A Stone Tank Armour Is Made Of
There are not many people who know this mineral exists. It is hardly known on the gem market as well, with a rare jeweller being able to tell it from a diamond.
In Russia, phenakite is also known as a ‘Ural diamond’, for the stone was first discovered two centuries ago in the Ural region, at the deposit known as Изумрудные копи Урала (‘Ural Emerald Mines’). At describing phenakite, mineralogists gave it a funny name. It comes from Ancient Greek φέναξ meaning ‘deceiver’. As geologists say, the mineral received such name due to its close similarity to quartz, apatite, topaz, and some other stones. The most valuable feature phenakite has is, however, its lustre that leaves behind the glare of the world’s most famous and expensive gemstones. In fact, this stone’s property was of very high interest to jewellers ever since the phenakite had been found. As such, Carl Fabergé organised expeditions to the Ural to get a hold of this stone and make it a part of his exquisite jewel items.
The mineral is usually colourless, but pink, yellow, cyan, and brown samples occur too. For a long time, mineralogists had no idea phenakite could lose its colour and then restore it. In the middle of the 19th century, a yellow-pink sample of cut phenakite was exhibited at the Paris World Exposition, which surprisingly turned transparent two months after the exhibition. Luckily, stone’s colour got partially retrieved by placing the specimen into a dark room and leaving it there for a few days.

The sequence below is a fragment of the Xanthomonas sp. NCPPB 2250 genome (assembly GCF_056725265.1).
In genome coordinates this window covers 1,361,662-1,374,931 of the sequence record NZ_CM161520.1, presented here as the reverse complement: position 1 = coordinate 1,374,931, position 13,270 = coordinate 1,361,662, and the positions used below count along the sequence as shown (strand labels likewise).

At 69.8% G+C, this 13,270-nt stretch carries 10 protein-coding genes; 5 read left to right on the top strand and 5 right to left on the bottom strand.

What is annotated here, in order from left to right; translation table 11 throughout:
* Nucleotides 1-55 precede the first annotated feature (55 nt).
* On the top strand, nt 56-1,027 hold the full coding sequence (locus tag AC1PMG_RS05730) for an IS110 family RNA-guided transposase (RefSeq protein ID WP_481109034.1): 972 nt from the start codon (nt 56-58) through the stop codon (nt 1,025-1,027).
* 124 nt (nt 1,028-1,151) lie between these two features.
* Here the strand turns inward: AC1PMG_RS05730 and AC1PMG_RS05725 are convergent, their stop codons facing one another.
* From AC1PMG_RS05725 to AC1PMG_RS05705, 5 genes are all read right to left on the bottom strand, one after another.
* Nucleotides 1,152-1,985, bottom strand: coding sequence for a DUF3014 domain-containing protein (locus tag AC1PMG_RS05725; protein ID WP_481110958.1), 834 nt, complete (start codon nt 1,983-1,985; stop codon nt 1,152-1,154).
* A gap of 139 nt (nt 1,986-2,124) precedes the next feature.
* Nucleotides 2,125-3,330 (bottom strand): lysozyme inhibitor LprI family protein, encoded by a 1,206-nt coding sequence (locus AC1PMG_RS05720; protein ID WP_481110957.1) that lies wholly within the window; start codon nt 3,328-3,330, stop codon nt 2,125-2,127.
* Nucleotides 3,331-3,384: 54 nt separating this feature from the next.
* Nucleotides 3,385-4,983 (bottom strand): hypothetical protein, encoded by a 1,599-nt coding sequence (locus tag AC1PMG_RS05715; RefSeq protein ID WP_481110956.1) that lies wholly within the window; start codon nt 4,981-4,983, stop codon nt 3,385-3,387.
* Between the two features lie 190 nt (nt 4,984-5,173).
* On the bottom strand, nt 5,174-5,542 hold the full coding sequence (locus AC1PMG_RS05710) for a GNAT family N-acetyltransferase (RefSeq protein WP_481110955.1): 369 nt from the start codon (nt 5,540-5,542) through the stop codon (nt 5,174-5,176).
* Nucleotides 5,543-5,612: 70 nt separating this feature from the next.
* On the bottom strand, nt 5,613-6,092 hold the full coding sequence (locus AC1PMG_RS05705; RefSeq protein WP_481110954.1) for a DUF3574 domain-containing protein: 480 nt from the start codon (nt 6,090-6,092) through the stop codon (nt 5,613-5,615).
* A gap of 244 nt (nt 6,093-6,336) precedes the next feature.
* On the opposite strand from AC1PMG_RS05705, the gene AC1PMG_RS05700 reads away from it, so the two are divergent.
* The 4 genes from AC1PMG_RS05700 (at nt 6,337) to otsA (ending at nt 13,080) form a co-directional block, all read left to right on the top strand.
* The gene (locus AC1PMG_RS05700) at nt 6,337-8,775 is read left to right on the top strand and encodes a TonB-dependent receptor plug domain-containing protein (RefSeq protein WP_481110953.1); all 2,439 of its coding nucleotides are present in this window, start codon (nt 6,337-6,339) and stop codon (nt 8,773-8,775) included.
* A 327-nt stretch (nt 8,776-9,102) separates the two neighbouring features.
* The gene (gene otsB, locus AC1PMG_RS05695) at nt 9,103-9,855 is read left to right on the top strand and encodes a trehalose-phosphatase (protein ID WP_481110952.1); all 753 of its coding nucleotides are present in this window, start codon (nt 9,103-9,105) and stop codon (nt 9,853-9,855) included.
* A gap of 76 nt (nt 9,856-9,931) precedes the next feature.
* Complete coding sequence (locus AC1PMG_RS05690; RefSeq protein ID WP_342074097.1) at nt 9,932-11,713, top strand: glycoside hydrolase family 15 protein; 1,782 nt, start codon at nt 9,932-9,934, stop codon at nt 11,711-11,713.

Alexander Fersman, Russian geochemist, believed phenakite to be a high-profile gemstone and supposed it would become a real success on the jewellery market. Yet the mineral is now mainly sought out by collectors since its fragility negatively affects cutting possibilities.
Nevertheless, there are areas of use for phenakite outside of collecting and jewellery. Phenakite mined in the Urals was particularly highly valued during the years of industrialisation in the USSR. Back then the stone was a primary raw material component needed for producing beryllium, with the latter still keeping its status of a strategic metal for the country. In the 30s, beryllium along with alloyed steel and nickel were made use of to make tank armour. Nowadays, various systems of modern tanks are covered with beryllium to improve protection without adding further weight to them. Beryllium made of phenakite is more durable than steel, three times lighter than aluminium; it can as well withstand sudden temperature drops. Therefore, spaceship building is another area of application for it.
Although phenakite is mined in different regions of the world, the amount of extracted mineral is very modest. And because of it, phenakite of gem-quality is not only a rare find but also an expensive one. The most valuable specimens are thought to be those that are mined in the Urals. Samples reaching over seven centimetres in size can be found there. The most highly-priced stones are of vibrant dark-red colour.
Anyone can see now for themselves how phenakites are mined and how the extraction, sorting and storage processes are organised. Excursions are arranged at Мариинский прииск (‘Mariinsky Priisk’) mine located in the Ural.